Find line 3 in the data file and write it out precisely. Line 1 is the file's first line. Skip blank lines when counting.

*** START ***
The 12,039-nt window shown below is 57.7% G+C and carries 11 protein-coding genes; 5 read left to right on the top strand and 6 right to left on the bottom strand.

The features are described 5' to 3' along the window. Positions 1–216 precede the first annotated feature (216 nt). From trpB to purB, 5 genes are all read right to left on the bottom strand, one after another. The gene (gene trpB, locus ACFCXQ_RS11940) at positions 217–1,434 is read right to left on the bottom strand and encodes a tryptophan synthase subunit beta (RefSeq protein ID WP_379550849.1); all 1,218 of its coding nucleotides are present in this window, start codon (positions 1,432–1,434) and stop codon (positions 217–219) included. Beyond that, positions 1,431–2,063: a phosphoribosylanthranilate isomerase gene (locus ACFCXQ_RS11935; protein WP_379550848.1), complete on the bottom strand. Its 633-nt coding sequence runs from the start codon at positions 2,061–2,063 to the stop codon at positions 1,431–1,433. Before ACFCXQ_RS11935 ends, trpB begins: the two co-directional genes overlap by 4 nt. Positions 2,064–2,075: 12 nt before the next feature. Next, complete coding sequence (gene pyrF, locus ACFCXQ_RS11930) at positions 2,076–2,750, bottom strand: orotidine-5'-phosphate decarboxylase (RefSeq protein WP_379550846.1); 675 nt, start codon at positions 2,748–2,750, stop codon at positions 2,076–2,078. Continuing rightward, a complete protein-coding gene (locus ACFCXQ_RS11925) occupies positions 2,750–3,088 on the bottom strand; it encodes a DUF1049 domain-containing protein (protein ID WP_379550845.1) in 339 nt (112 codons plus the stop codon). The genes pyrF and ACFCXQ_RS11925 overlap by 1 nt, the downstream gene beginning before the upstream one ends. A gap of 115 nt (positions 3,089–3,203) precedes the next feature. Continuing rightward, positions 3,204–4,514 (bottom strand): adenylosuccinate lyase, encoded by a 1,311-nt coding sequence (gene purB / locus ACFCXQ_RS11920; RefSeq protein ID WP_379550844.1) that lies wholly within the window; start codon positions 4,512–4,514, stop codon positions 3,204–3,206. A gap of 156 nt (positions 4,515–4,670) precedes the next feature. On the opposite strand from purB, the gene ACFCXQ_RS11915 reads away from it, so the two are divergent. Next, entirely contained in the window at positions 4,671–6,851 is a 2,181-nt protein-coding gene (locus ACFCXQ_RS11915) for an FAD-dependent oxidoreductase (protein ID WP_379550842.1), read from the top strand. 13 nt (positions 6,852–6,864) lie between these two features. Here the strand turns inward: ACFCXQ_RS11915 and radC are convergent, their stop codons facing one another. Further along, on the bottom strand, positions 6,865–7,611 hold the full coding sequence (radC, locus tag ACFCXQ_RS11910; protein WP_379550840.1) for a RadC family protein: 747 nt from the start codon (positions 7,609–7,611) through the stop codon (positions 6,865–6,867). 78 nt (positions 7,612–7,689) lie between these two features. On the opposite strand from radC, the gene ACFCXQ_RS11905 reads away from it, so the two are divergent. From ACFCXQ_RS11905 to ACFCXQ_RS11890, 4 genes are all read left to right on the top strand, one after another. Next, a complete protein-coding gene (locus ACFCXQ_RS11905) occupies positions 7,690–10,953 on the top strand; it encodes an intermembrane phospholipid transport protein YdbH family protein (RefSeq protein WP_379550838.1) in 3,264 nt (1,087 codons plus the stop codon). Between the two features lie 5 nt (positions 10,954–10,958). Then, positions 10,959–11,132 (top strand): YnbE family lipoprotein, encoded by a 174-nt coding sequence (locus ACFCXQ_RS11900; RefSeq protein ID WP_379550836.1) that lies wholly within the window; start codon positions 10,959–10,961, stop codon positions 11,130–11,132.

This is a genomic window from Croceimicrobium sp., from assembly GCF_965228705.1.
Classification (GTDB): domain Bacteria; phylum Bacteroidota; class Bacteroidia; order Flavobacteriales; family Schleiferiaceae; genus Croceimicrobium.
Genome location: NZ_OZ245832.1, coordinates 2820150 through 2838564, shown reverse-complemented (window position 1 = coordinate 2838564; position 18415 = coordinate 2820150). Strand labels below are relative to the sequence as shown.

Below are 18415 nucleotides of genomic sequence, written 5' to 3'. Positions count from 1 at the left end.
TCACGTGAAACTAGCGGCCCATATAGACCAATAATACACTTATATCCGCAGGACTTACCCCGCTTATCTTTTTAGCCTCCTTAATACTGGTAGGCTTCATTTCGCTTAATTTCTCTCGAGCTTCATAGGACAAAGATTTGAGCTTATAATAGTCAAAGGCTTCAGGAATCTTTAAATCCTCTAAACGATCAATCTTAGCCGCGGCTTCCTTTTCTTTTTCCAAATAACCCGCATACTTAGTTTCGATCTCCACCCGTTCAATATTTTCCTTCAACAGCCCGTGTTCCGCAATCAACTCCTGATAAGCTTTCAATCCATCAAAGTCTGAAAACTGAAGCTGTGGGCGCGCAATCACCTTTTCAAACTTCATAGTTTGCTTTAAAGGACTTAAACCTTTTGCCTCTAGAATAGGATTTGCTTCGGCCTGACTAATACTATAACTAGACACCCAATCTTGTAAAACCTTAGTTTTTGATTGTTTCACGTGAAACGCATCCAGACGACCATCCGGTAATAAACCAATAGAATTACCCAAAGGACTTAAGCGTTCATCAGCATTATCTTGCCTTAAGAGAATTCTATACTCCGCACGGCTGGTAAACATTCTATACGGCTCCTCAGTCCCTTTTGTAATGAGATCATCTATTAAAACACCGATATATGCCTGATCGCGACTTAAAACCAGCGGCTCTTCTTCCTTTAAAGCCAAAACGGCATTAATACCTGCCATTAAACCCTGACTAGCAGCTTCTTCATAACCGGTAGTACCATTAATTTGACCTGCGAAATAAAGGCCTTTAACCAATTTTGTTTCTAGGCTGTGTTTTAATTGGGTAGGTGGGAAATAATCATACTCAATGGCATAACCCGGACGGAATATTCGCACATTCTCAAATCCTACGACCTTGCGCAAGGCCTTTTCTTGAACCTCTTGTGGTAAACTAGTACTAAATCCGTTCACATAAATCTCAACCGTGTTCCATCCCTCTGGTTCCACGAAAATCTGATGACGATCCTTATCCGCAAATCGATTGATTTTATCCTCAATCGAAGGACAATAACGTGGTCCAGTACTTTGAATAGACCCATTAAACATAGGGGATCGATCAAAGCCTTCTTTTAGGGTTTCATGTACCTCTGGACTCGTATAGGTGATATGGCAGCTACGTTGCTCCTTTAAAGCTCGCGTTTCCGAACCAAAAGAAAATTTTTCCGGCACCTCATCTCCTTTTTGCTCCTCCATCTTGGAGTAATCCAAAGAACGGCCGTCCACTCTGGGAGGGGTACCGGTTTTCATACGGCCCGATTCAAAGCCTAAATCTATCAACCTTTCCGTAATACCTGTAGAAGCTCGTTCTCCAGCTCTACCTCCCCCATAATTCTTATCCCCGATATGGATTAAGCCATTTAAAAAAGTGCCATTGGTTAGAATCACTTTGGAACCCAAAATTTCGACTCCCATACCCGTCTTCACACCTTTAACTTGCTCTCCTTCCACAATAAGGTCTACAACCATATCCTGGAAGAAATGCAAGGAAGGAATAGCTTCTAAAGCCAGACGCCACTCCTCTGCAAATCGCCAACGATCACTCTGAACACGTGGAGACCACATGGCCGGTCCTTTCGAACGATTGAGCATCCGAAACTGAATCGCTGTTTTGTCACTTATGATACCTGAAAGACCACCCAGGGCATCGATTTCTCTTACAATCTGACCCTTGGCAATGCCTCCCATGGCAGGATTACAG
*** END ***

This is a genomic window from Croceimicrobium sp., from assembly GCF_965228705.1.